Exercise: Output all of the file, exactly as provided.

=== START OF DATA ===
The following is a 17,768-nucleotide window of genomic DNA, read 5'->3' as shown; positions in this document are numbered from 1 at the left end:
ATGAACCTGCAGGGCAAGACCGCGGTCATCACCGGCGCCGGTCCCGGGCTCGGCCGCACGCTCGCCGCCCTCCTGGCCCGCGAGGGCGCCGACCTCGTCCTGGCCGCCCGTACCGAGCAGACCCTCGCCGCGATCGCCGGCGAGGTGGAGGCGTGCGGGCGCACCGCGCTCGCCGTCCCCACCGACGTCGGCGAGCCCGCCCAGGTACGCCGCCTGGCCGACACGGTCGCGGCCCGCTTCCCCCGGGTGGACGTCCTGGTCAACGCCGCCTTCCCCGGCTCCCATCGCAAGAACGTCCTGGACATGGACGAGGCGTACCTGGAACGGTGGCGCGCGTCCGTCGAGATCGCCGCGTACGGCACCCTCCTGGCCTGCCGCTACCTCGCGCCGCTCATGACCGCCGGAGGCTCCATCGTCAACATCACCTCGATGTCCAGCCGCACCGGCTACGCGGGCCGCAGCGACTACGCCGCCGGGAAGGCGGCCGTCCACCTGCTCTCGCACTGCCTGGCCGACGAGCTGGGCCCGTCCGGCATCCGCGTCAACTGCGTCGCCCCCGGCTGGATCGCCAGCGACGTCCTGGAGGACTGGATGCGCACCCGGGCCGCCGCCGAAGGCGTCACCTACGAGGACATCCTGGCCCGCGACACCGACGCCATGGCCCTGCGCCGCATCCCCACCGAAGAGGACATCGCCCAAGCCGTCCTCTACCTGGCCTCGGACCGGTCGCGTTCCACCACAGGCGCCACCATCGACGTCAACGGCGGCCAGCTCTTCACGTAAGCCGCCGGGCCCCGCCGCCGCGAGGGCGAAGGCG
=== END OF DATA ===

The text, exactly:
The following is a 17,768-nucleotide window of genomic DNA, read 5'->3' as shown; positions in this document are numbered from 1 at the left end:
ATGAACCTGCAGGGCAAGACCGCGGTCATCACCGGCGCCGGTCCCGGGCTCGGCCGCACGCTCGCCGCCCTCCTGGCCCGCGAGGGCGCCGACCTCGTCCTGGCCGCCCGTACCGAGCAGACCCTCGCCGCGATCGCCGGCGAGGTGGAGGCGTGCGGGCGCACCGCGCTCGCCGTCCCCACCGACGTCGGCGAGCCCGCCCAGGTACGCCGCCTGGCCGACACGGTCGCGGCCCGCTTCCCCCGGGTGGACGTCCTGGTCAACGCCGCCTTCCCCGGCTCCCATCGCAAGAACGTCCTGGACATGGACGAGGCGTACCTGGAACGGTGGCGCGCGTCCGTCGAGATCGCCGCGTACGGCACCCTCCTGGCCTGCCGCTACCTCGCGCCGCTCATGACCGCCGGAGGCTCCATCGTCAACATCACCTCGATGTCCAGCCGCACCGGCTACGCGGGCCGCAGCGACTACGCCGCCGGGAAGGCGGCCGTCCACCTGCTCTCGCACTGCCTGGCCGACGAGCTGGGCCCGTCCGGCATCCGCGTCAACTGCGTCGCCCCCGGCTGGATCGCCAGCGACGTCCTGGAGGACTGGATGCGCACCCGGGCCGCCGCCGAAGGCGTCACCTACGAGGACATCCTGGCCCGCGACACCGACGCCATGGCCCTGCGCCGCATCCCCACCGAAGAGGACATCGCCCAAGCCGTCCTCTACCTGGCCTCGGACCGGTCGCGTTCCACCACAGGCGCCACCATCGACGTCAACGGCGGCCAGCTCTTCACGTAAGCCGCCGGGCCCCGCCGCCGCGAGGGCGAAGGCG